In this course, we will go on pilgrimage to Canterbury with the twenty-nine pilgrims of Geoffrey Chaucer’s greatest poetic work, The Canterbury Tales. Chaucer’s twenty-four tales famously capture the ethos of the high Middle Ages through a jumble of characters including a knight, a miller, a cook, a lawyer, a friar, a clerk, a squire, a pardoner and so on. Chaucer’s tales vividly capture human personality in all its variety and propensities toward virtue and vice. In this course we will enjoy the irony and satire of Chaucer, but we’ll especially focus on his language. Our goal will be to read the stories in their original Middle English: this will take some work, so we’ll start out slowly, working on pronunciation and vocabulary. Toward the middle of the course, once everyone is comfortable reading Middle English, we’ll begin reading tales more quickly.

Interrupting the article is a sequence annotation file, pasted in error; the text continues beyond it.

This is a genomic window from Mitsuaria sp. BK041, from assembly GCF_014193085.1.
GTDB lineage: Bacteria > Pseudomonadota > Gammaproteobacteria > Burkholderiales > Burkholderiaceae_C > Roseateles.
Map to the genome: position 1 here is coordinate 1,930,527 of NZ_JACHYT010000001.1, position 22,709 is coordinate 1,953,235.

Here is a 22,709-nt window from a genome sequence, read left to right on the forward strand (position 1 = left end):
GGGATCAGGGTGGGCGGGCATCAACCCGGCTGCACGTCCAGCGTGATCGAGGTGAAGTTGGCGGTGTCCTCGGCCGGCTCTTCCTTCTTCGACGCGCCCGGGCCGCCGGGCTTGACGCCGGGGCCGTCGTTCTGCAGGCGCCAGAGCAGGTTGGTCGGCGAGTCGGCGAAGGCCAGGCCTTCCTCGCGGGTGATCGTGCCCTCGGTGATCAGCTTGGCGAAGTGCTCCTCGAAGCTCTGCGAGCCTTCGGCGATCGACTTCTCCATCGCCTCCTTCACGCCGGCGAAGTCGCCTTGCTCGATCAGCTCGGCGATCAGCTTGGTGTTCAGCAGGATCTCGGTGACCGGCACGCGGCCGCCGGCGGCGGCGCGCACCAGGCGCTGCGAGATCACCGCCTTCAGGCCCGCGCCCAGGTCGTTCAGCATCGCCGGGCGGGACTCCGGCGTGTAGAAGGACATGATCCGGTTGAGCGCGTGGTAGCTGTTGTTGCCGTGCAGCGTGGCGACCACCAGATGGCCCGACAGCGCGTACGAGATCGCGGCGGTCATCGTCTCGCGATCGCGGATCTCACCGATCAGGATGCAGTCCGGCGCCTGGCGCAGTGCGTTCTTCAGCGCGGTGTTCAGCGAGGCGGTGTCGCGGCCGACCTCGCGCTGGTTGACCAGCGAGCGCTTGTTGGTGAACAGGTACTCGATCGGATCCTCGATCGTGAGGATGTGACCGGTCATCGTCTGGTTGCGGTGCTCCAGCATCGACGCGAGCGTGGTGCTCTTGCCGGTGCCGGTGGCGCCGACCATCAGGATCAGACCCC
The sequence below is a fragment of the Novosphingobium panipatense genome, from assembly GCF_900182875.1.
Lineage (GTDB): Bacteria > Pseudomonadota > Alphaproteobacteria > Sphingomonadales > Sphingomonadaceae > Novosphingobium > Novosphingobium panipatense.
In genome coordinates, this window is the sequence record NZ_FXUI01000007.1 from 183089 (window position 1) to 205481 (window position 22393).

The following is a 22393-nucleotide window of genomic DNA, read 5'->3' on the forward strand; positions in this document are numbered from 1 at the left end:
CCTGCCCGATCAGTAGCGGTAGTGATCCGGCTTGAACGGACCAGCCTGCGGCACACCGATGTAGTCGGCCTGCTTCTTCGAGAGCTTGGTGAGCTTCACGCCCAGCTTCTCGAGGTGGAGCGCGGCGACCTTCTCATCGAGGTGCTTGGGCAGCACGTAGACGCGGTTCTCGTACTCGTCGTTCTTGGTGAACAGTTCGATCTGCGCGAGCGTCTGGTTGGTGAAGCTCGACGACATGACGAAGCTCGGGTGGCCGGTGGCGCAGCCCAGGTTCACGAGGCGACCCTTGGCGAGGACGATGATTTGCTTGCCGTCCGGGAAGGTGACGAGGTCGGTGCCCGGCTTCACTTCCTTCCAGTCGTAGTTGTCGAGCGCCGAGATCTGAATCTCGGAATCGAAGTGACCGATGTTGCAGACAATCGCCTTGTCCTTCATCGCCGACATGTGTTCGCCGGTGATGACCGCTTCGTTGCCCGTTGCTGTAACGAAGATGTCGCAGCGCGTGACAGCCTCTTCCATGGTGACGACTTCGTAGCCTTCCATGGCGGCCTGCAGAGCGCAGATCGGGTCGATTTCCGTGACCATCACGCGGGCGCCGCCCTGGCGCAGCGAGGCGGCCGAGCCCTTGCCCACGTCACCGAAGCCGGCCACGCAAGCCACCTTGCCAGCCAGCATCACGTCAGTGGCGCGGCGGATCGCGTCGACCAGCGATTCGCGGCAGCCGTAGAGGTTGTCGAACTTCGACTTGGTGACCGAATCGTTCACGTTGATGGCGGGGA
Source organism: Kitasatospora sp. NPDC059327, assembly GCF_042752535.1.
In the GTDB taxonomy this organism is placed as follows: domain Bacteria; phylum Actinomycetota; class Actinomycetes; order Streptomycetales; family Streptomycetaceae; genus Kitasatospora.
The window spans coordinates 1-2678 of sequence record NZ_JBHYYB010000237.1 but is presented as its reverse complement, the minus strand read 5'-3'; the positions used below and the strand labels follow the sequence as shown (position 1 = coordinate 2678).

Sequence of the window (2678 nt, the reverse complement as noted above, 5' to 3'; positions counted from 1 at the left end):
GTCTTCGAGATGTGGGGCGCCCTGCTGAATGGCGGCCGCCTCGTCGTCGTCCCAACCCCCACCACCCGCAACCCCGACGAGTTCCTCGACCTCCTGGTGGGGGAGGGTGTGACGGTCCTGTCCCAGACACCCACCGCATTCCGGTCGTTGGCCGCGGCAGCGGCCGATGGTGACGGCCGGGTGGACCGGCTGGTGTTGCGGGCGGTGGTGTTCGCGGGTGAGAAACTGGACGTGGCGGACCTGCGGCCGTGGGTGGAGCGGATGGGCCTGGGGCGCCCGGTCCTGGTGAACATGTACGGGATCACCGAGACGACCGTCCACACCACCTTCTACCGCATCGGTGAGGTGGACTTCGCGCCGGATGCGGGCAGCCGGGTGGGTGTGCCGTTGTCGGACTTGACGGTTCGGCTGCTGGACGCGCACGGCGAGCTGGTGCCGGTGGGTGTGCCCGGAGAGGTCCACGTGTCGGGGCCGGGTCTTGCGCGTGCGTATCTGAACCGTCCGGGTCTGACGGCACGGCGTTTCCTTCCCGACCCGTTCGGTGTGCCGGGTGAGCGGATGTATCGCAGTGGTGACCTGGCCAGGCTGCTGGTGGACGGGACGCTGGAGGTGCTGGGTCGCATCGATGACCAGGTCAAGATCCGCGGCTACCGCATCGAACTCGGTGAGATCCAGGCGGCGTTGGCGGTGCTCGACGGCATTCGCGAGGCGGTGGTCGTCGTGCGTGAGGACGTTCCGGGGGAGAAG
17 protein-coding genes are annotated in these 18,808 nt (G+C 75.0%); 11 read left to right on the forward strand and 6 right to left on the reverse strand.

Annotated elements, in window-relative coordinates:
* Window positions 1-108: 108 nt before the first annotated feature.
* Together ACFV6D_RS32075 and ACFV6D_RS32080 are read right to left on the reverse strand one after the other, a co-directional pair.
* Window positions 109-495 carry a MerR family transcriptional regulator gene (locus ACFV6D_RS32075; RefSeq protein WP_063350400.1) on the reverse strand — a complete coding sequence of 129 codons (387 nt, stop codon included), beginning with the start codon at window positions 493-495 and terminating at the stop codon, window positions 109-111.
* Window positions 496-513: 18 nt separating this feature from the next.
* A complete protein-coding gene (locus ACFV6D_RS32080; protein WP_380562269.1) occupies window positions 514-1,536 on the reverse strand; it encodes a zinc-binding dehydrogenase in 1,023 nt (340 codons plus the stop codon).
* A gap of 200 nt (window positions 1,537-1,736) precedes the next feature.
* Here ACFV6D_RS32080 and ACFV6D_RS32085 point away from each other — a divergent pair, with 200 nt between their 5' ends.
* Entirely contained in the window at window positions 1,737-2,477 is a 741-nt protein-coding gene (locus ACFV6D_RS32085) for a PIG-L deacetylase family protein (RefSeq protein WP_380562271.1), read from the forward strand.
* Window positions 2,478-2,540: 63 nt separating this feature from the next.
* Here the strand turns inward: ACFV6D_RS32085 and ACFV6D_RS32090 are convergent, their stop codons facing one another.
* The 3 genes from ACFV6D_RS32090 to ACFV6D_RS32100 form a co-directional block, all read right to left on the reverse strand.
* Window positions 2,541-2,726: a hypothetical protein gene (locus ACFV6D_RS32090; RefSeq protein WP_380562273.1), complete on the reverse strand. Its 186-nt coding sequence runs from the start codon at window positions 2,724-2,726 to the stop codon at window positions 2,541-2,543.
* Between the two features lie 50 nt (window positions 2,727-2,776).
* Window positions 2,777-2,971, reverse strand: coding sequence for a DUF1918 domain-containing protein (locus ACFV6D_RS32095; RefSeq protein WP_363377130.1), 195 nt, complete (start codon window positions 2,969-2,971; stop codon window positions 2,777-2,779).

Students will deepen their understanding of these tales by reading the primary texts and by engaging in conversation with leading scholars and schools of thought and their interpretive approaches. Students will express their own opinions in weekly online posts, in short papers, and in a final term paper and oral exam, adding their voices to the conversation. Finally, students will consider the importance of these works globally, that is, within the western intellectual and literary tradition and ponder their ongoing value for students of the liberal arts today.
The goals of this course include the student being able to…
- Read Chaucer in the original Middle English
- Identify the poetic and literary features of the Tales
- Grasp the unifying themes and structures of the Tales
- Place the Tales in their medieval context
- Summarize the scholarship on various aspects of Tales
- Enjoy the comic spirit of the Tales as well as their critique of human sinfulness.